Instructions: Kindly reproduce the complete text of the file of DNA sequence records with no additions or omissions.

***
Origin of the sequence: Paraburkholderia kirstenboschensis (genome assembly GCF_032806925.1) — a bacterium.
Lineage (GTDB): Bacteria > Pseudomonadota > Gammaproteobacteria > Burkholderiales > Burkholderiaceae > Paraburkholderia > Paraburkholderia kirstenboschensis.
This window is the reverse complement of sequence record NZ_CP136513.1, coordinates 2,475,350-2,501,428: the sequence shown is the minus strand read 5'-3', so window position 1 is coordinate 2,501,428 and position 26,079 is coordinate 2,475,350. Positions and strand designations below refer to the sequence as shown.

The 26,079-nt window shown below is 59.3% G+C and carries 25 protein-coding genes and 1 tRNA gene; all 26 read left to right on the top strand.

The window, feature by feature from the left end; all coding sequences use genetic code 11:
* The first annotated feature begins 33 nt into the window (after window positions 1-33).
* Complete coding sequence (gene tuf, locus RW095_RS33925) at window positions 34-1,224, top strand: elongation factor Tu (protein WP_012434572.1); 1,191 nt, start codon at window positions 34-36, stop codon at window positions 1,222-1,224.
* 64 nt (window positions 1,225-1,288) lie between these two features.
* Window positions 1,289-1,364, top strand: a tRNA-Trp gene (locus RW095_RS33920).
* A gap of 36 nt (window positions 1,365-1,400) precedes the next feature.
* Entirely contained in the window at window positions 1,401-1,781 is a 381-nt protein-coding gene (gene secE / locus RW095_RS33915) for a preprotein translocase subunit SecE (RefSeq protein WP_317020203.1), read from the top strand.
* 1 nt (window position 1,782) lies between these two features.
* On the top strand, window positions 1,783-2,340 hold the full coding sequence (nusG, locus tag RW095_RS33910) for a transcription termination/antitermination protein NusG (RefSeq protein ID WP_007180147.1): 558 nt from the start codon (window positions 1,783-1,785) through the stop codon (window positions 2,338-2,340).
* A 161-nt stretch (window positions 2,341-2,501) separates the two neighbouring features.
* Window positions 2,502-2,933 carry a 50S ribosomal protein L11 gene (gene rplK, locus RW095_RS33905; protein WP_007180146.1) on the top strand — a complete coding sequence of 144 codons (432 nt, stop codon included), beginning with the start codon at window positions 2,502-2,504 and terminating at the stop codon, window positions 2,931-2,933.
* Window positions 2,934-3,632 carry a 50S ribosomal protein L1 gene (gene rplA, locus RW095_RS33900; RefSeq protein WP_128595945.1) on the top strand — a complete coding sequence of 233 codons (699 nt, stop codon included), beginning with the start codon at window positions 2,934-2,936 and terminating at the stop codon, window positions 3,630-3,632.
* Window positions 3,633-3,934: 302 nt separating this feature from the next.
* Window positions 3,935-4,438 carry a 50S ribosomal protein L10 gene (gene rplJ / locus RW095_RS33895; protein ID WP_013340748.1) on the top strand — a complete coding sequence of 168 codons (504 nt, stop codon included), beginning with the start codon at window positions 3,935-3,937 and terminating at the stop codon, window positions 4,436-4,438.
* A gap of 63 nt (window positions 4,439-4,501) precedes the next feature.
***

Origin of the sequence: Paraburkholderia kirstenboschensis (genome assembly GCF_032806925.1) — a bacterium.
Lineage (GTDB): Bacteria > Pseudomonadota > Gammaproteobacteria > Burkholderiales > Burkholderiaceae > Paraburkholderia > Paraburkholderia kirstenboschensis.
This window is the reverse complement of sequence record NZ_CP136513.1, coordinates 2,475,350-2,501,428: the sequence shown is the minus strand read 5'-3', so window position 1 is coordinate 2,501,428 and position 26,079 is coordinate 2,475,350. Positions and strand designations below refer to the sequence as shown.

The 26,079-nt window shown below is 59.3% G+C and carries 25 protein-coding genes and 1 tRNA gene; all 26 read left to right on the top strand.

The window, feature by feature from the left end; all coding sequences use genetic code 11:
* The first annotated feature begins 33 nt into the window (after window positions 1-33).
* Complete coding sequence (gene tuf, locus RW095_RS33925) at window positions 34-1,224, top strand: elongation factor Tu (protein WP_012434572.1); 1,191 nt, start codon at window positions 34-36, stop codon at window positions 1,222-1,224.
* 64 nt (window positions 1,225-1,288) lie between these two features.
* Window positions 1,289-1,364, top strand: a tRNA-Trp gene (locus RW095_RS33920).
* A gap of 36 nt (window positions 1,365-1,400) precedes the next feature.
* Entirely contained in the window at window positions 1,401-1,781 is a 381-nt protein-coding gene (gene secE / locus RW095_RS33915) for a preprotein translocase subunit SecE (RefSeq protein WP_317020203.1), read from the top strand.
* 1 nt (window position 1,782) lies between these two features.
* On the top strand, window positions 1,783-2,340 hold the full coding sequence (nusG, locus tag RW095_RS33910) for a transcription termination/antitermination protein NusG (RefSeq protein ID WP_007180147.1): 558 nt from the start codon (window positions 1,783-1,785) through the stop codon (window positions 2,338-2,340).
* A 161-nt stretch (window positions 2,341-2,501) separates the two neighbouring features.
* Window positions 2,502-2,933 carry a 50S ribosomal protein L11 gene (gene rplK, locus RW095_RS33905; protein WP_007180146.1) on the top strand — a complete coding sequence of 144 codons (432 nt, stop codon included), beginning with the start codon at window positions 2,502-2,504 and terminating at the stop codon, window positions 2,931-2,933.
* Window positions 2,934-3,632 carry a 50S ribosomal protein L1 gene (gene rplA, locus RW095_RS33900; RefSeq protein WP_128595945.1) on the top strand — a complete coding sequence of 233 codons (699 nt, stop codon included), beginning with the start codon at window positions 2,934-2,936 and terminating at the stop codon, window positions 3,630-3,632.
* Window positions 3,633-3,934: 302 nt separating this feature from the next.
* Window positions 3,935-4,438 carry a 50S ribosomal protein L10 gene (gene rplJ / locus RW095_RS33895; protein ID WP_013340748.1) on the top strand — a complete coding sequence of 168 codons (504 nt, stop codon included), beginning with the start codon at window positions 3,935-3,937 and terminating at the stop codon, window positions 4,436-4,438.
* A gap of 63 nt (window positions 4,439-4,501) precedes the next feature.